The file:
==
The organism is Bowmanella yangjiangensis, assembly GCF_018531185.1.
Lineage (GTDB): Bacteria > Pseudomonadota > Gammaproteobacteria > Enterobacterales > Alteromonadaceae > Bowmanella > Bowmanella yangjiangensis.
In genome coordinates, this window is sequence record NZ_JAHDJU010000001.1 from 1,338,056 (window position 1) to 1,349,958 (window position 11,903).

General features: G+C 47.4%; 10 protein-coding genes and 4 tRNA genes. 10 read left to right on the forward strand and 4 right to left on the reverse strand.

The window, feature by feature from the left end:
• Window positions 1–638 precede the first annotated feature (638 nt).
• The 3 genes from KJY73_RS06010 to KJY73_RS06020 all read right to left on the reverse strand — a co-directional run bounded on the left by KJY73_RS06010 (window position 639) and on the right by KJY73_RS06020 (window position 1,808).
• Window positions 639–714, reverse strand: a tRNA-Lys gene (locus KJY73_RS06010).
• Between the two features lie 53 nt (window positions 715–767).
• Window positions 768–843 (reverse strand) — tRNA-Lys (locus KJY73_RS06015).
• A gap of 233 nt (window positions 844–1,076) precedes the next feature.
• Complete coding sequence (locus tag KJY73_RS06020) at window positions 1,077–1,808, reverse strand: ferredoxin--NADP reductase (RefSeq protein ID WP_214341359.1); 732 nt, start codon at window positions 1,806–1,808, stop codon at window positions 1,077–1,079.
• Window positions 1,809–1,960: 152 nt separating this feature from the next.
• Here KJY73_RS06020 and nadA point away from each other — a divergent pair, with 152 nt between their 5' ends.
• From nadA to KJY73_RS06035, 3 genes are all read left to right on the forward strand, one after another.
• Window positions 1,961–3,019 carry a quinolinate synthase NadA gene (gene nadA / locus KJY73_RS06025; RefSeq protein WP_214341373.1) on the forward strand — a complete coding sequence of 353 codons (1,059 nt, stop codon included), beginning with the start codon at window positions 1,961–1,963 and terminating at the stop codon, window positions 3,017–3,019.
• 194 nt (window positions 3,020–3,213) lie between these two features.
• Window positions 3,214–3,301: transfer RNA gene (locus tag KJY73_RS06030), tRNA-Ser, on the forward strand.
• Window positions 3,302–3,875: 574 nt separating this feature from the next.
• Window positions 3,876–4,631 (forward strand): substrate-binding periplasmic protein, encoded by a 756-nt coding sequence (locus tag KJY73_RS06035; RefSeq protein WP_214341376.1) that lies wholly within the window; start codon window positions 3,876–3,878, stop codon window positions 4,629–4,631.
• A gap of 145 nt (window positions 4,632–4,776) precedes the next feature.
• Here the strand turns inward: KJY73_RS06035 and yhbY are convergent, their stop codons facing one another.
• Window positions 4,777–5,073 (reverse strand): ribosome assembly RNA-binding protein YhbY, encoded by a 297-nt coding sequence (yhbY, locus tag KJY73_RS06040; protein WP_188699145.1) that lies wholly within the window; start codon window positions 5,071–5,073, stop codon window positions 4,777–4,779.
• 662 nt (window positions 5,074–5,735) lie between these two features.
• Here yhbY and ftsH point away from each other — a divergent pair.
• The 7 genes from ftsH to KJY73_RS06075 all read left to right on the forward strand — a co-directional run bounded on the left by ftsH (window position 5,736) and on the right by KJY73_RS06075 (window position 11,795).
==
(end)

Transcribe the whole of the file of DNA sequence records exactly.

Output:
The organism is Bowmanella yangjiangensis, assembly GCF_018531185.1.
Lineage (GTDB): Bacteria > Pseudomonadota > Gammaproteobacteria > Enterobacterales > Alteromonadaceae > Bowmanella > Bowmanella yangjiangensis.
In genome coordinates, this window is sequence record NZ_JAHDJU010000001.1 from 1,338,056 (window position 1) to 1,349,958 (window position 11,903).

General features: G+C 47.4%; 10 protein-coding genes and 4 tRNA genes. 10 read left to right on the forward strand and 4 right to left on the reverse strand.

The window, feature by feature from the left end:
• Window positions 1–638 precede the first annotated feature (638 nt).
• The 3 genes from KJY73_RS06010 to KJY73_RS06020 all read right to left on the reverse strand — a co-directional run bounded on the left by KJY73_RS06010 (window position 639) and on the right by KJY73_RS06020 (window position 1,808).
• Window positions 639–714, reverse strand: a tRNA-Lys gene (locus KJY73_RS06010).
• Between the two features lie 53 nt (window positions 715–767).
• Window positions 768–843 (reverse strand) — tRNA-Lys (locus KJY73_RS06015).
• A gap of 233 nt (window positions 844–1,076) precedes the next feature.
• Complete coding sequence (locus tag KJY73_RS06020) at window positions 1,077–1,808, reverse strand: ferredoxin--NADP reductase (RefSeq protein ID WP_214341359.1); 732 nt, start codon at window positions 1,806–1,808, stop codon at window positions 1,077–1,079.
• Window positions 1,809–1,960: 152 nt separating this feature from the next.
• Here KJY73_RS06020 and nadA point away from each other — a divergent pair, with 152 nt between their 5' ends.
• From nadA to KJY73_RS06035, 3 genes are all read left to right on the forward strand, one after another.
• Window positions 1,961–3,019 carry a quinolinate synthase NadA gene (gene nadA / locus KJY73_RS06025; RefSeq protein WP_214341373.1) on the forward strand — a complete coding sequence of 353 codons (1,059 nt, stop codon included), beginning with the start codon at window positions 1,961–1,963 and terminating at the stop codon, window positions 3,017–3,019.
• 194 nt (window positions 3,020–3,213) lie between these two features.
• Window positions 3,214–3,301: transfer RNA gene (locus tag KJY73_RS06030), tRNA-Ser, on the forward strand.
• Window positions 3,302–3,875: 574 nt separating this feature from the next.
• Window positions 3,876–4,631 (forward strand): substrate-binding periplasmic protein, encoded by a 756-nt coding sequence (locus tag KJY73_RS06035; RefSeq protein WP_214341376.1) that lies wholly within the window; start codon window positions 3,876–3,878, stop codon window positions 4,629–4,631.
• A gap of 145 nt (window positions 4,632–4,776) precedes the next feature.
• Here the strand turns inward: KJY73_RS06035 and yhbY are convergent, their stop codons facing one another.
• Window positions 4,777–5,073 (reverse strand): ribosome assembly RNA-binding protein YhbY, encoded by a 297-nt coding sequence (yhbY, locus tag KJY73_RS06040; protein WP_188699145.1) that lies wholly within the window; start codon window positions 5,071–5,073, stop codon window positions 4,777–4,779.
• 662 nt (window positions 5,074–5,735) lie between these two features.
• Here yhbY and ftsH point away from each other — a divergent pair.
• The 7 genes from ftsH to KJY73_RS06075 all read left to right on the forward strand — a co-directional run bounded on the left by ftsH (window position 5,736) and on the right by KJY73_RS06075 (window position 11,795).